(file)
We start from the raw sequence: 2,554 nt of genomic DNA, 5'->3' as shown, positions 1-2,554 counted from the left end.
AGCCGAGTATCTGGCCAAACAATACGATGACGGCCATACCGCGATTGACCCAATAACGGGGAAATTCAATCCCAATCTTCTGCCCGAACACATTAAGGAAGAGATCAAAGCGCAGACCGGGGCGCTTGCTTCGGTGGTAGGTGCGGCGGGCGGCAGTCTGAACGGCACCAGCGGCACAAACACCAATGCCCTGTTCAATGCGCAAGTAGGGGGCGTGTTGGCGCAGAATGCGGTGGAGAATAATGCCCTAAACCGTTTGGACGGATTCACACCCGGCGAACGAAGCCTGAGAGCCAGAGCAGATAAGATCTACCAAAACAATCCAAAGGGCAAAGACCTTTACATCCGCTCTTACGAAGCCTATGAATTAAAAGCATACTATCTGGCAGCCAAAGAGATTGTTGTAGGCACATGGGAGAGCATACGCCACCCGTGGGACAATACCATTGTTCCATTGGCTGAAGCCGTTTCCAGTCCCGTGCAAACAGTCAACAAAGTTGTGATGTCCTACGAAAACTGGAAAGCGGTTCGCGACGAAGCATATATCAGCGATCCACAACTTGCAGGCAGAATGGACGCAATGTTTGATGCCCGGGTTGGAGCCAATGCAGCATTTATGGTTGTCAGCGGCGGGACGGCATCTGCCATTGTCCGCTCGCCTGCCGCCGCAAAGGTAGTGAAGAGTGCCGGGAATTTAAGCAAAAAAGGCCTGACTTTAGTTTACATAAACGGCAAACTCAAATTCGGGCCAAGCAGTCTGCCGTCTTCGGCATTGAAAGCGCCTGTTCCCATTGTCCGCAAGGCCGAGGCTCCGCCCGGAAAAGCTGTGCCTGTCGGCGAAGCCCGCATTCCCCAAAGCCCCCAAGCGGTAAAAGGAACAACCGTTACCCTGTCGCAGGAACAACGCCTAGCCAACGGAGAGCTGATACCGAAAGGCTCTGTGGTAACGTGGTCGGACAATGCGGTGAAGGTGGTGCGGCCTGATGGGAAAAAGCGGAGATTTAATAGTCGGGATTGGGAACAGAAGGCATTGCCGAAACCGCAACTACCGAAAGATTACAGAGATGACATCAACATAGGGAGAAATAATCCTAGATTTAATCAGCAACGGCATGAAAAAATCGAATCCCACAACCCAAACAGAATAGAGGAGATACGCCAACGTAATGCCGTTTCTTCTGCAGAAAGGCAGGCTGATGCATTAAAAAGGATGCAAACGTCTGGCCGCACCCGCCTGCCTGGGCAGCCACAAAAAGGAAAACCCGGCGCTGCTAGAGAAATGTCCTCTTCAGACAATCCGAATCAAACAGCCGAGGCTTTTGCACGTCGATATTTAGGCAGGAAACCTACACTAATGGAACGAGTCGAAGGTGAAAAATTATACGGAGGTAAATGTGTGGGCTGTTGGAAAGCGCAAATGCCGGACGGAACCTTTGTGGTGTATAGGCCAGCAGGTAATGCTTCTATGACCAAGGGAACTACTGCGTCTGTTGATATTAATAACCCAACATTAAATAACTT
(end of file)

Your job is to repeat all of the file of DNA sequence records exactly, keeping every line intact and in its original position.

We start from the raw sequence: 2,554 nt of genomic DNA, 5'->3' as shown, positions 1-2,554 counted from the left end.
AGCCGAGTATCTGGCCAAACAATACGATGACGGCCATACCGCGATTGACCCAATAACGGGGAAATTCAATCCCAATCTTCTGCCCGAACACATTAAGGAAGAGATCAAAGCGCAGACCGGGGCGCTTGCTTCGGTGGTAGGTGCGGCGGGCGGCAGTCTGAACGGCACCAGCGGCACAAACACCAATGCCCTGTTCAATGCGCAAGTAGGGGGCGTGTTGGCGCAGAATGCGGTGGAGAATAATGCCCTAAACCGTTTGGACGGATTCACACCCGGCGAACGAAGCCTGAGAGCCAGAGCAGATAAGATCTACCAAAACAATCCAAAGGGCAAAGACCTTTACATCCGCTCTTACGAAGCCTATGAATTAAAAGCATACTATCTGGCAGCCAAAGAGATTGTTGTAGGCACATGGGAGAGCATACGCCACCCGTGGGACAATACCATTGTTCCATTGGCTGAAGCCGTTTCCAGTCCCGTGCAAACAGTCAACAAAGTTGTGATGTCCTACGAAAACTGGAAAGCGGTTCGCGACGAAGCATATATCAGCGATCCACAACTTGCAGGCAGAATGGACGCAATGTTTGATGCCCGGGTTGGAGCCAATGCAGCATTTATGGTTGTCAGCGGCGGGACGGCATCTGCCATTGTCCGCTCGCCTGCCGCCGCAAAGGTAGTGAAGAGTGCCGGGAATTTAAGCAAAAAAGGCCTGACTTTAGTTTACATAAACGGCAAACTCAAATTCGGGCCAAGCAGTCTGCCGTCTTCGGCATTGAAAGCGCCTGTTCCCATTGTCCGCAAGGCCGAGGCTCCGCCCGGAAAAGCTGTGCCTGTCGGCGAAGCCCGCATTCCCCAAAGCCCCCAAGCGGTAAAAGGAACAACCGTTACCCTGTCGCAGGAACAACGCCTAGCCAACGGAGAGCTGATACCGAAAGGCTCTGTGGTAACGTGGTCGGACAATGCGGTGAAGGTGGTGCGGCCTGATGGGAAAAAGCGGAGATTTAATAGTCGGGATTGGGAACAGAAGGCATTGCCGAAACCGCAACTACCGAAAGATTACAGAGATGACATCAACATAGGGAGAAATAATCCTAGATTTAATCAGCAACGGCATGAAAAAATCGAATCCCACAACCCAAACAGAATAGAGGAGATACGCCAACGTAATGCCGTTTCTTCTGCAGAAAGGCAGGCTGATGCATTAAAAAGGATGCAAACGTCTGGCCGCACCCGCCTGCCTGGGCAGCCACAAAAAGGAAAACCCGGCGCTGCTAGAGAAATGTCCTCTTCAGACAATCCGAATCAAACAGCCGAGGCTTTTGCACGTCGATATTTAGGCAGGAAACCTACACTAATGGAACGAGTCGAAGGTGAAAAATTATACGGAGGTAAATGTGTGGGCTGTTGGAAAGCGCAAATGCCGGACGGAACCTTTGTGGTGTATAGGCCAGCAGGTAATGCTTCTATGACCAAGGGAACTACTGCGTCTGTTGATATTAATAACCCAACATTAAATAACTT